No, the more controversial appointment made last week was that of kiwi Robbie Deans to the post of head coach of the Australian rugby team.
Not that you'd know it from looking at the Australian press. In fact the Sydney Morning Herald was particularly effusive in its praise for Deans, who it claims is "the No. 1 available coach" and who "doesn't come with any baggage. He doesn't owe anyone favours and is not aligned to any of the factions which have so often disrupted Australian rugby."
Well, that may be the case, but consider this - a few weeks ago Deans didn't want to coach Australia. Being a proud kiwi he, quite rightly, wanted to coach the All Blacks and, also quite rightly, was considered by many to be favourite to get that job. For reasons only known to the duffers in the NZRU Deans was overlooked and, with indecent haste, was then installed as the Aussie coach by the ARU.
In doing so the ARU effectively tore up its own selection process, having previously interviewed David Nucifora, Alan Jones, Ewen McKenzie, Laurie Fisher and John Muggleton, all of whom (unlike Deans) had applied for the position and all of whom are entitled to feel a tad miffed at the way they've been treated by the ARU.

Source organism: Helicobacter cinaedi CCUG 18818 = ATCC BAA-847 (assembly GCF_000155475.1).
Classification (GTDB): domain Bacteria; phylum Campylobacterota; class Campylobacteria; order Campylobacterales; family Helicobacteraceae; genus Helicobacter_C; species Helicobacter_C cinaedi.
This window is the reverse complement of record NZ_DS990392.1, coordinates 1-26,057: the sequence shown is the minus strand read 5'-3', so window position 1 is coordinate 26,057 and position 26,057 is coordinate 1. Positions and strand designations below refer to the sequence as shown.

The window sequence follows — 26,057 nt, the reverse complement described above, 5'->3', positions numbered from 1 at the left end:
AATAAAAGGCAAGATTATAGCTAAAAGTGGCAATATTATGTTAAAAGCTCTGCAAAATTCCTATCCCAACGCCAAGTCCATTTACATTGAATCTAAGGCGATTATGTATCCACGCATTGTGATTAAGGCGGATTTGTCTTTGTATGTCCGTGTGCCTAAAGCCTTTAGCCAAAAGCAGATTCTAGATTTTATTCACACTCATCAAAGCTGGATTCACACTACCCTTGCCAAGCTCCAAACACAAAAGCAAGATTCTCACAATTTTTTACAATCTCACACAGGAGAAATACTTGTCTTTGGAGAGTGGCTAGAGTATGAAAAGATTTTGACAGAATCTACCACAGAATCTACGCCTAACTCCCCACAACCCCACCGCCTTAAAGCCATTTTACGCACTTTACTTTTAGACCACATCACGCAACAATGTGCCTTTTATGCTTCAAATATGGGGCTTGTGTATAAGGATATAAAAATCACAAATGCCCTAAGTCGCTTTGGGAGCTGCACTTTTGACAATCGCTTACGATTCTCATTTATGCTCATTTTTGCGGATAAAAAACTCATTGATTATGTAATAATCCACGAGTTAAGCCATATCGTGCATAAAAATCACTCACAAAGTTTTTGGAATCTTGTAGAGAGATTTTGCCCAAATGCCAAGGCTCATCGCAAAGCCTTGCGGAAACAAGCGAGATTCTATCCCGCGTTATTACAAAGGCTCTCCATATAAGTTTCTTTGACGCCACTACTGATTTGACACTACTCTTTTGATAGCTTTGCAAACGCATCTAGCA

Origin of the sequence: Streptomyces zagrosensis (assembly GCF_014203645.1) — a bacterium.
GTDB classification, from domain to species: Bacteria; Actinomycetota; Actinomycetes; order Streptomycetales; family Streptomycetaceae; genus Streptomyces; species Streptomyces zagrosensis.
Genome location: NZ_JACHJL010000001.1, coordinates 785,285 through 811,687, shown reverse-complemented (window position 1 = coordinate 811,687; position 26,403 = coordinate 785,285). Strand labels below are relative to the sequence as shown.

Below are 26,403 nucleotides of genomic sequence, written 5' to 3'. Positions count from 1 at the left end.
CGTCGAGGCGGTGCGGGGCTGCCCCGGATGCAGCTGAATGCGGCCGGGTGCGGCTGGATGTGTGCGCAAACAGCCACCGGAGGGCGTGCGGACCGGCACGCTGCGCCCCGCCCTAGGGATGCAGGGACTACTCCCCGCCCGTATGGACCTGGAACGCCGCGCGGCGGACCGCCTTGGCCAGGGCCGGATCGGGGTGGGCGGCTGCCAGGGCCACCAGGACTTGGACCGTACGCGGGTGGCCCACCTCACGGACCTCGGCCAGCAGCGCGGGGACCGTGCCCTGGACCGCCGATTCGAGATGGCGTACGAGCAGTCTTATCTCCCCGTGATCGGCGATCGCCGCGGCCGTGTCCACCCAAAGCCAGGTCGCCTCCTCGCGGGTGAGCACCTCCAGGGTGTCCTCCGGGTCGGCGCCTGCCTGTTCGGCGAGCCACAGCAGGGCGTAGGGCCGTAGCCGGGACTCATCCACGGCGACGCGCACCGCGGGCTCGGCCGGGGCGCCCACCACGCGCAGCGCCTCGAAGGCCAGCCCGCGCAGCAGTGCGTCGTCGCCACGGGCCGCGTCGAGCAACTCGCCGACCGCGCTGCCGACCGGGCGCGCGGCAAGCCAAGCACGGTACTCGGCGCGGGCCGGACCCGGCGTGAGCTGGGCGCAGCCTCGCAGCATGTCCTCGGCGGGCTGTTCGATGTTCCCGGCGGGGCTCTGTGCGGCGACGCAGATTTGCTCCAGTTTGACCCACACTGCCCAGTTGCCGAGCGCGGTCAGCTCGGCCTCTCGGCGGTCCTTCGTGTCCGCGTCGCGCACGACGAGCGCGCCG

So not only do Australia, a nation with a huge history of sporting success and who have lifted the Webb Ellis Cup on two occasions, end up with a kiwi who didn't really want the job as their head coach, they've done so having decided that none of their own coaches are good enough for the role (and I'd have thought that at least three of the applicants would have been suitable appointments).
That there has been barely a whimper of protest from the Australian press or public about the appointment or about the way in which the selection process was abused is also a concern - effectively what this suggests is that Australians are now buying into the theory that New Zealand rugby is superior, something that would previously have been an anathema to to all Aussie rugby players, coaches, administrators and fans. It is also entirely misplaced - Australia have for a few years now been two good props away from being a very strong international outfit. Heck, they even made the 2003 Rugby World Cup final with two of the worst props the international game has seen and would arguably have been at least semi-finalists this time around had Stepehen Larkham been fit.
Who knows...Deans might turn out to be a hugely successful appointment and no doubt his appointment will add even more spice to the Bledisloe Cup encounters in 2008 but, whatever the outcome, for me a kiwi being in charge of an Australian sports team simply doesn't look right.